• You’re not alone in cringing at mispronounced words. I did the same after taking six years of French classes. Thankfully I still have my grammar books for relearning conjugation of verbs. The amount of butchering done to non-American parlance by “pop historians” and/or “keyboard-addict kids” would overload your brain…

    • “(…)When I heard on some odd air history video sound “mesher-smith” my hair was rising in despair (…)”
      I am pretty sure, that after 1945, when Messerschmitt worked abroad Germany, his name was corrupted enough times, but apparently for some this is still not enough. I do not event hear what vicious name-corrupters did to first name of poor Messerchmitt (Willy).

      • Let’s don’t ask. It’s enough that Lockheed was spelled differently until Allan had enough of people calling him “Log-Head.”

        • Yeah, that is rue. English – speakers often destroy their own names too. Where it comes from? Duplicity; writing one thing and saying somethin else. I have my own understanding of it, but will spare your time for now. French is not much different in that regard, as you may know.

  3. Just to clear one important point and this may or may not fit into context of this discussion as intended due to variable firing mode of SPAS15.

    When I load a round into chamber of my Winchester 1300, the slide is automatically locked forward due to fact that hammer is cocked. Thus, chamber is locked and can be reopened only after firing shot. I suppose the same applies for Remington, Mossberg and other shotguns. There in no other latch as means of securing slide against unintentional unlocking in middle of cycle.

    From this we may have a hint that the SPAS15 uses the slide lock merely to separate both functions. Mind you, that firing mechanism on it is so fancy it is easy to figure this part of function (locking slide forward in manual mode) is included.

  4. Automatism is thought to minimize the avarage human faults in related fields and auto loading firearms are the developments over hand operated samples. Pump guns are hand operated and common faults included in their lay out are at the following;

    – Most work gravity bonded that is, if the ejection port looks down or sideward, pumped round goes outside to the ground, not to chamber… Only downwardly ejecting samples and 12 Ga. Winchester 1200 remain out of this issue. People using their pump guns for bird hunting or clay target or fun shooting at standing position can not notice this fault.

    – Nearly all carry ” Short Stroke” issue that is, in a exited, fearfull envoirement, users can not fully retract the forend to the rearmost and push to foremost positions causing a failure to feed. lt is said USA Ordonat staff changed scattergun type from pump to autoloading for that reason.

    – Slide lock supporting the rear of slide, mostly can not be got off by the avarage user in exiting conditions if the gun is left chamber empty and cocked position. Most user simply try to retract the forend to feed the chamber as completely forgetting to delock the slide lock.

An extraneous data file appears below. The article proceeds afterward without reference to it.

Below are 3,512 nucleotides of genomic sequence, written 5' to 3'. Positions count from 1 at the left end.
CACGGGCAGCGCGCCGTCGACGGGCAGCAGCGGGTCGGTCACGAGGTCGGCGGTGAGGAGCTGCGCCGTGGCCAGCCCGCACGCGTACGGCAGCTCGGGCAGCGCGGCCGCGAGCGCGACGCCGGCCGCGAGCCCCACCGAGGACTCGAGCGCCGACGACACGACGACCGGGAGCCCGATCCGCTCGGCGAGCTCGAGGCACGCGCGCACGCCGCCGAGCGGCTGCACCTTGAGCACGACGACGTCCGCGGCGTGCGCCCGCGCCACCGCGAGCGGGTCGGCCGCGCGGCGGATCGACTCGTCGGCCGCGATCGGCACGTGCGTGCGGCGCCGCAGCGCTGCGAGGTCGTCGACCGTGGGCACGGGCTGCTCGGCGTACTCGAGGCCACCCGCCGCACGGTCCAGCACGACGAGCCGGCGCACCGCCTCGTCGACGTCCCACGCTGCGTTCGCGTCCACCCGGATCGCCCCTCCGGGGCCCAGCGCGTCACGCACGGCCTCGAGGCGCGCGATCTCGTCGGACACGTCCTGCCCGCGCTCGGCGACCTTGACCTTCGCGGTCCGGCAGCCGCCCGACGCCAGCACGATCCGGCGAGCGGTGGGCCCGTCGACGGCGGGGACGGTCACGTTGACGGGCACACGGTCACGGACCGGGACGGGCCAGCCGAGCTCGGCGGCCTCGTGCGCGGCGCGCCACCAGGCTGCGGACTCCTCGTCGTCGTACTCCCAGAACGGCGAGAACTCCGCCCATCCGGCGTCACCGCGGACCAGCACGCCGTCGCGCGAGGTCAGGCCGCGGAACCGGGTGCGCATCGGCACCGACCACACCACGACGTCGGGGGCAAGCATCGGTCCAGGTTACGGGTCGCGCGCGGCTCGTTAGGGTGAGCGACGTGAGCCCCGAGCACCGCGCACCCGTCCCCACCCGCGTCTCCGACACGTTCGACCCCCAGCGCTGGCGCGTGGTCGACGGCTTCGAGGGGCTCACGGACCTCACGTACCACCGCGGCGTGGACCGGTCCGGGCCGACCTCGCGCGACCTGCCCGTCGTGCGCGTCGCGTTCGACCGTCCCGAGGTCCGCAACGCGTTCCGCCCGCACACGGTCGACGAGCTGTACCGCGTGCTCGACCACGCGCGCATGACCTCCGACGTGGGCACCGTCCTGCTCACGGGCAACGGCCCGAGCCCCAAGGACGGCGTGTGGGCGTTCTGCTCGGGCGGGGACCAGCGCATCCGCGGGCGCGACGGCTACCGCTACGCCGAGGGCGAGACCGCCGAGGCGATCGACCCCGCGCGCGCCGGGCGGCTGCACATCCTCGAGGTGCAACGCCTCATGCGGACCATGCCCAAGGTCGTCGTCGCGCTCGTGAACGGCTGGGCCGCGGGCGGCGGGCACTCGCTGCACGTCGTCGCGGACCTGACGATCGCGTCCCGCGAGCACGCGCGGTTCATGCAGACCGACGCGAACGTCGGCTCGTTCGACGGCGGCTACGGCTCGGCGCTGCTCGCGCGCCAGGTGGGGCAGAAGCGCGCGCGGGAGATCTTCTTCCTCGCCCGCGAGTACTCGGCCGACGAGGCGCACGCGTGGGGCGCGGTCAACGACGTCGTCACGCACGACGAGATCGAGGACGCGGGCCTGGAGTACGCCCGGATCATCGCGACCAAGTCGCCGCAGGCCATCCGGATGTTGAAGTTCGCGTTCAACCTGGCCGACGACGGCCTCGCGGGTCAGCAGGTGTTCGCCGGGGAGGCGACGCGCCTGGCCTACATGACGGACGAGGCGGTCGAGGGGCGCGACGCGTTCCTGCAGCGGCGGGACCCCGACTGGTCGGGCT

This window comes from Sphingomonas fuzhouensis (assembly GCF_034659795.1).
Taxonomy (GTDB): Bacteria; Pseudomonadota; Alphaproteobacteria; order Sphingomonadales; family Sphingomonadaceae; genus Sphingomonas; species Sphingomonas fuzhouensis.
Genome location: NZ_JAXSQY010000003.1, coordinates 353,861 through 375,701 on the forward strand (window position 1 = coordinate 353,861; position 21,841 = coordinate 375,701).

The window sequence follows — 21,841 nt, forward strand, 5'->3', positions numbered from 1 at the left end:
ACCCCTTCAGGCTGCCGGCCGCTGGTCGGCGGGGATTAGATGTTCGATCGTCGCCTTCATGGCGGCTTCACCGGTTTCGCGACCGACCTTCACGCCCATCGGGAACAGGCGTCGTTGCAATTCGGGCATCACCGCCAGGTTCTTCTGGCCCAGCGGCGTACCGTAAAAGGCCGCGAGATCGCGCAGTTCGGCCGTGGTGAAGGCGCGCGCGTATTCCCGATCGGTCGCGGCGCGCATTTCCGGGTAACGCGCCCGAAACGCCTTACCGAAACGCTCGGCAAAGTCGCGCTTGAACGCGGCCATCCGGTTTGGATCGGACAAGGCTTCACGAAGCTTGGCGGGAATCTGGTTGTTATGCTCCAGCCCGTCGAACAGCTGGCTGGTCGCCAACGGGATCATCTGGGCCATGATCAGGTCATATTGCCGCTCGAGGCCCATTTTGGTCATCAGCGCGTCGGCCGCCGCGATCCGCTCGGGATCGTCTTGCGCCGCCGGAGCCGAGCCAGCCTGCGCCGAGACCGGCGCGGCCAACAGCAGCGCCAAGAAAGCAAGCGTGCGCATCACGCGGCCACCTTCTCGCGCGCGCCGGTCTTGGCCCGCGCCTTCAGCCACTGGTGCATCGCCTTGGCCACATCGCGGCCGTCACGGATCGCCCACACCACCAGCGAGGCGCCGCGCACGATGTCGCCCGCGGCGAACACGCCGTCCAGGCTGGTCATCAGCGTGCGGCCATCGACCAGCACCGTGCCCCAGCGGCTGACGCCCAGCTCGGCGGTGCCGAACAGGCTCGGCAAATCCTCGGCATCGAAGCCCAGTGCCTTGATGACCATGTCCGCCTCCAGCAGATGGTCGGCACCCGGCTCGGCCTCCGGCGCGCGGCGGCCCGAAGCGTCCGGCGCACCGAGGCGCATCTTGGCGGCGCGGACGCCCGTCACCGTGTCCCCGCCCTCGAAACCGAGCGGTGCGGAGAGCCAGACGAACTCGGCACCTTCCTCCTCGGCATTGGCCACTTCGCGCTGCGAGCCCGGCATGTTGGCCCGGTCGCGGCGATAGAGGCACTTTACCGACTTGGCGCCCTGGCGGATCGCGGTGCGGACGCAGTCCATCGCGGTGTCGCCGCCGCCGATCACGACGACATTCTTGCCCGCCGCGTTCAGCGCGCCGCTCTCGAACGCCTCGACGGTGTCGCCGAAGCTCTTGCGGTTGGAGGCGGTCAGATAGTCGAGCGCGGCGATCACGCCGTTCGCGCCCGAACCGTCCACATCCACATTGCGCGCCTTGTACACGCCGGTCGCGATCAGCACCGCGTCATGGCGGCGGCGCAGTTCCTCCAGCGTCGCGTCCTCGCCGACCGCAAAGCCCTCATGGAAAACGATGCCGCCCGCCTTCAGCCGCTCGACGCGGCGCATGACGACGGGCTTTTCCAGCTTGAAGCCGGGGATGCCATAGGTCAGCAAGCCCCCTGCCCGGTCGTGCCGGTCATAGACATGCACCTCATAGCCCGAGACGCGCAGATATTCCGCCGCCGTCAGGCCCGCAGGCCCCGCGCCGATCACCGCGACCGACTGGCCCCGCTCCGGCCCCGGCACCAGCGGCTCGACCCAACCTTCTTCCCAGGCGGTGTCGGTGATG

These are facts and can be easily witnessed through avarage user experiments.

    This means, slide lock is a risk in certain conditions…

    And if a pump gun has a device enabling to support the slide’s back automaticaly going off instead of manualy actuated slide lock, this is an
    advantage and some samples like Benelli M3 contains this facility.

    Besides,

    Most of the pump guns easily tolerate some 2 milimetres backward slide or bolt carrier travel as still firing a chambered round since actual delocking of bolt requires some 5 milimeters rearward action. ln said tolerable gap,
    Bolt carrier still retains the bolt in locked position. lfsenses unbelievable, please try and see.

    Please think twice before an objection.

    • The “advantage” of the pump action over a semiauto, is to give the operator more control over the chambering phase.
      The “disadvantage” is exactly the same.
      Because humans are fallible. Precision is not their thing, mainly under stress. Mechanisms are more accurate. If a human has to perform an action he can do it wrong.
      Another weapon that gives to the operator the control over the feeding, but, contrary to the pump action shotgun, is considered to be the epitome of easiness and reliability, is the revolver.
      That’s because the revolver gives to the operator the control over the feeding, but it doesn’t require him to perform any action besides pulling the trigger, that’s exactly the same thing he does to shoot. He doesn’t have to rotate the cylinder by hand. There’s almost nothing he can do wrong. The simple mechanism of the revolver made so that the operator has the control, without having to perform any adjunctive action.
      Having to disengage a slide block in order to unload the gun, or having to push the foregrip forward while shooting in order to effectively fire, are all methods to fail. You have to choose which failure is likely to have the least serious consequences.

1 Trackback / Pingback

  1. SayUncle » Gun Porn

Leave a Reply to Dansquad Cancel reply

Your email address will not be published.


*